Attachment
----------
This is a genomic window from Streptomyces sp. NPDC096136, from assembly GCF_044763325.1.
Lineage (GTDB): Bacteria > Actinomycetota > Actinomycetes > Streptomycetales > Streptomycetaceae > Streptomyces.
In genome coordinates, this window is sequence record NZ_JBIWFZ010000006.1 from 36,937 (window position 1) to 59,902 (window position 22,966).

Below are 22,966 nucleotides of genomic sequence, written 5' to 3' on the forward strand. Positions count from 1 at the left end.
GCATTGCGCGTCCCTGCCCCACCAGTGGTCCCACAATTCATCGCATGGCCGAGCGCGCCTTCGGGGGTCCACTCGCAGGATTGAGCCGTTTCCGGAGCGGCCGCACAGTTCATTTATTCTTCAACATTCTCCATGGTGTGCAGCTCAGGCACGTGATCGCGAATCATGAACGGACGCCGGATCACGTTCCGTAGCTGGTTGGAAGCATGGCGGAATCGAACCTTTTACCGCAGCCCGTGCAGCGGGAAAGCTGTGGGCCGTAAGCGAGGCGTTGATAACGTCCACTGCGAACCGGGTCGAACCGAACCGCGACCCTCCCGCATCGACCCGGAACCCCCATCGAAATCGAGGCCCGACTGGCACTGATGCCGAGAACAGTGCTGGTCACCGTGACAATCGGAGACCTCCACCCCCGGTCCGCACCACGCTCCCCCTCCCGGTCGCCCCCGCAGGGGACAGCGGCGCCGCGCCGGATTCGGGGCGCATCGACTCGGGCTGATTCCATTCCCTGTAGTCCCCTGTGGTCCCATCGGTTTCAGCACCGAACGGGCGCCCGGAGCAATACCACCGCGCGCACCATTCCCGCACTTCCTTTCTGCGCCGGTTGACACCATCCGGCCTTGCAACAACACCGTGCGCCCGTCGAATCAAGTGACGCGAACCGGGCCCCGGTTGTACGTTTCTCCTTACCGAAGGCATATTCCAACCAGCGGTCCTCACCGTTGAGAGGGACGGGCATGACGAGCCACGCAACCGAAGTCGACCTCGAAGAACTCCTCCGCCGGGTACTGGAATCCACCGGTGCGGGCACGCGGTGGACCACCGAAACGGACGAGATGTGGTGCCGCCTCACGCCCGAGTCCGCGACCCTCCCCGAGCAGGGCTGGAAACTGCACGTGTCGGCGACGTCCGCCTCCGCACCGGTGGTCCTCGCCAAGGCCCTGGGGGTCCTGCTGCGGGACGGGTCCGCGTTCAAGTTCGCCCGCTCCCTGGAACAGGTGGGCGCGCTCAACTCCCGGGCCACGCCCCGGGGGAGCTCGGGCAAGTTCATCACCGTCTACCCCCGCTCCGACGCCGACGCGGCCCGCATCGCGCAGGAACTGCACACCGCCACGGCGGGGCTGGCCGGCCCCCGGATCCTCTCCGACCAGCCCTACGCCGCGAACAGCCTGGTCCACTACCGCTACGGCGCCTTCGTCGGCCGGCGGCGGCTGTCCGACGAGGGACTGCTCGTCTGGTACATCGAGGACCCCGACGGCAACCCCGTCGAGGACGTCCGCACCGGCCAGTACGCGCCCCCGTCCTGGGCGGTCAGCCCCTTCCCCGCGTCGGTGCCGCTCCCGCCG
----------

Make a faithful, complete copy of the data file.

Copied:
This is a genomic window from Streptomyces sp. NPDC096136, from assembly GCF_044763325.1.
Lineage (GTDB): Bacteria > Actinomycetota > Actinomycetes > Streptomycetales > Streptomycetaceae > Streptomyces.
In genome coordinates, this window is sequence record NZ_JBIWFZ010000006.1 from 36,937 (window position 1) to 59,902 (window position 22,966).

Below are 22,966 nucleotides of genomic sequence, written 5' to 3' on the forward strand. Positions count from 1 at the left end.
GCATTGCGCGTCCCTGCCCCACCAGTGGTCCCACAATTCATCGCATGGCCGAGCGCGCCTTCGGGGGTCCACTCGCAGGATTGAGCCGTTTCCGGAGCGGCCGCACAGTTCATTTATTCTTCAACATTCTCCATGGTGTGCAGCTCAGGCACGTGATCGCGAATCATGAACGGACGCCGGATCACGTTCCGTAGCTGGTTGGAAGCATGGCGGAATCGAACCTTTTACCGCAGCCCGTGCAGCGGGAAAGCTGTGGGCCGTAAGCGAGGCGTTGATAACGTCCACTGCGAACCGGGTCGAACCGAACCGCGACCCTCCCGCATCGACCCGGAACCCCCATCGAAATCGAGGCCCGACTGGCACTGATGCCGAGAACAGTGCTGGTCACCGTGACAATCGGAGACCTCCACCCCCGGTCCGCACCACGCTCCCCCTCCCGGTCGCCCCCGCAGGGGACAGCGGCGCCGCGCCGGATTCGGGGCGCATCGACTCGGGCTGATTCCATTCCCTGTAGTCCCCTGTGGTCCCATCGGTTTCAGCACCGAACGGGCGCCCGGAGCAATACCACCGCGCGCACCATTCCCGCACTTCCTTTCTGCGCCGGTTGACACCATCCGGCCTTGCAACAACACCGTGCGCCCGTCGAATCAAGTGACGCGAACCGGGCCCCGGTTGTACGTTTCTCCTTACCGAAGGCATATTCCAACCAGCGGTCCTCACCGTTGAGAGGGACGGGCATGACGAGCCACGCAACCGAAGTCGACCTCGAAGAACTCCTCCGCCGGGTACTGGAATCCACCGGTGCGGGCACGCGGTGGACCACCGAAACGGACGAGATGTGGTGCCGCCTCACGCCCGAGTCCGCGACCCTCCCCGAGCAGGGCTGGAAACTGCACGTGTCGGCGACGTCCGCCTCCGCACCGGTGGTCCTCGCCAAGGCCCTGGGGGTCCTGCTGCGGGACGGGTCCGCGTTCAAGTTCGCCCGCTCCCTGGAACAGGTGGGCGCGCTCAACTCCCGGGCCACGCCCCGGGGGAGCTCGGGCAAGTTCATCACCGTCTACCCCCGCTCCGACGCCGACGCGGCCCGCATCGCGCAGGAACTGCACACCGCCACGGCGGGGCTGGCCGGCCCCCGGATCCTCTCCGACCAGCCCTACGCCGCGAACAGCCTGGTCCACTACCGCTACGGCGCCTTCGTCGGCCGGCGGCGGCTGTCCGACGAGGGACTGCTCGTCTGGTACATCGAGGACCCCGACGGCAACCCCGTCGAGGACGTCCGCACCGGCCAGTACGCGCCCCCGTCCTGGGCGGTCAGCCCCTTCCCCGCGTCGGTGCCGCTCCCGCCG